Friday, June 22, 2018

The Head, Source, or Headwaters of the Sidon – Part II

Continuing with the understanding of how rivers are categorized with “head,” “tributary,” “distributary,” “confluence,” “mouth,” etc., and how it relates to the Sidon River as well as the Mississippi River and the Heartland Model.
    As pointed out in the previous post, Rodney L. Meldrum makes several inaccurate statements regarding his claims that the head of the Mississippi River was at the confluence of the Ohio River, so he could claim a match between the Sidon River of the Book of Mormon and the Mississippi River of his Heartland Model.
The Confluence (white circle) of the Ohio with the Mississippi is the mouth of the Ohio River, or its termination point; however, the (yellow line) course of the Mississippi continues on from above the confluence to below it, without a change in name or river, thus being the river stem or the main river. Note, its name does not change, and therefore, it is not the head of the Mississippi

We also see that besides the Ohio River Confluence with the Mississippi where Meldrum erroneously claims is the head of the Mississippi, there are other confluences—the first is sixty-seven miles upstream from Cairo where the Missouri River terminates into the Mississippi, and twenty miles beyond that, the Illinois River terminates into the Mississippi.
To further his view, Meldrum goes on to argue his point by claiming that “In the Old Testament in Genesis 2:10, it states, “And a river went out of Eden to water the garden; and from thence it was parted, and became into four heads” (see also PoGP Moses 3:10, reference note b) There is a reference note b at ‘parted’ in the LDS King James Version of the Bible which reads “HEB (Hebrew) – divided into four heads (branches)” clearly indicating that the ‘heads’ of each of these four rivers were at the junction of two or more rivers.”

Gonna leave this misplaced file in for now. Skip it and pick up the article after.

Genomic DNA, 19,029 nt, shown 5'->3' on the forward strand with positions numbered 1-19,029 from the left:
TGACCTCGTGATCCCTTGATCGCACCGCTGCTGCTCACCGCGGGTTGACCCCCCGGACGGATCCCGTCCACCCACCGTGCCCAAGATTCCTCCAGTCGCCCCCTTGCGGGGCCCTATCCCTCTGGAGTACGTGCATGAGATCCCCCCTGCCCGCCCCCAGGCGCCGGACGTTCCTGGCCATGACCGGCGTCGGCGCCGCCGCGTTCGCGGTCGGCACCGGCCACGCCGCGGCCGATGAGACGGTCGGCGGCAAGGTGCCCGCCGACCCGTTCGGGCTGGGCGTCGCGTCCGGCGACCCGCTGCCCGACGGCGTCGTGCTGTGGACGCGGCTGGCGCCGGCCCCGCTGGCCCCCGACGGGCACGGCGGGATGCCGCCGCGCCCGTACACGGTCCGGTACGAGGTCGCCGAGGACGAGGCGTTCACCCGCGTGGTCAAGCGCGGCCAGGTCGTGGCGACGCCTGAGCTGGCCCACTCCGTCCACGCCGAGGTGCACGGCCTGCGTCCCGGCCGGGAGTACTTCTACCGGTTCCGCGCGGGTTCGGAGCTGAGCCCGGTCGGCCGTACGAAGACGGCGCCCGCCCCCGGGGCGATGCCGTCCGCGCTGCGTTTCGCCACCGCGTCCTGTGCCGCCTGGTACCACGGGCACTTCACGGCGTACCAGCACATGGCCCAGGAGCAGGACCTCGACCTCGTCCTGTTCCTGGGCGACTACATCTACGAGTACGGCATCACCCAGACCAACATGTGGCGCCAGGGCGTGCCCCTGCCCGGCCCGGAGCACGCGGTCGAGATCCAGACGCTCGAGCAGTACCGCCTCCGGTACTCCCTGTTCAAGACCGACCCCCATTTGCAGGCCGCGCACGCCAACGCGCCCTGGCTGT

Before accepting Meldrum’s explanation, and in order to understand this, we need to know what the scripture quoted says. First of all, it matches what we have said and modern hydrologist language. When a river branches off another and is renamed, it creates a head; but the original river, or stem or predominant river, retains its name and does not have a new head, as indicated, despite Meldrum’s claim. However, the river that came out of Eden in Genesis is not named, so either it had a name and would have been one of the four rivers mentioned, or was simply not named, thus when the four rivers are mentioned, their branch becomes the head of that river. Otherwise, if the river originally coming out of Eden was named, say, the Pison River, then its head would have been in Eden, and not at the confluence of the other three branches.
Top: One river running out of Eden “to water the garden,” and from there it was parted and became four heads, three new heads and the original river with its head in Eden; Bottom: If the river coming out of Eden had no name, then when it parted, all four new rivers had heads at the parting

It might be of importance to consider how this verse is worded: (vs 10): “And a river went out of Eden to water the garden;”
    This part of the statement means that a river flowed from Eden into the garden to water it…
    “and from thence it was parted,”
    “Thence” means “from a place previously mentioned, thus the river being in the garden where it watered the garden, went outward from there and split into four main rivers, one went to Havilah, another ran to Ethiopia, and a third flowed east of Assyria—it is not said where the fourth, or Phrath River (Greek: Euphrates) went.
    This, in no way, suggests or gives rise to the idea which Meldrum promotes that any river can have a head along its course. The Genesis account is that the river split into four main rivers: “and from thence [beyond the garden] it was parted, and became into four heads” (parenthetical note added).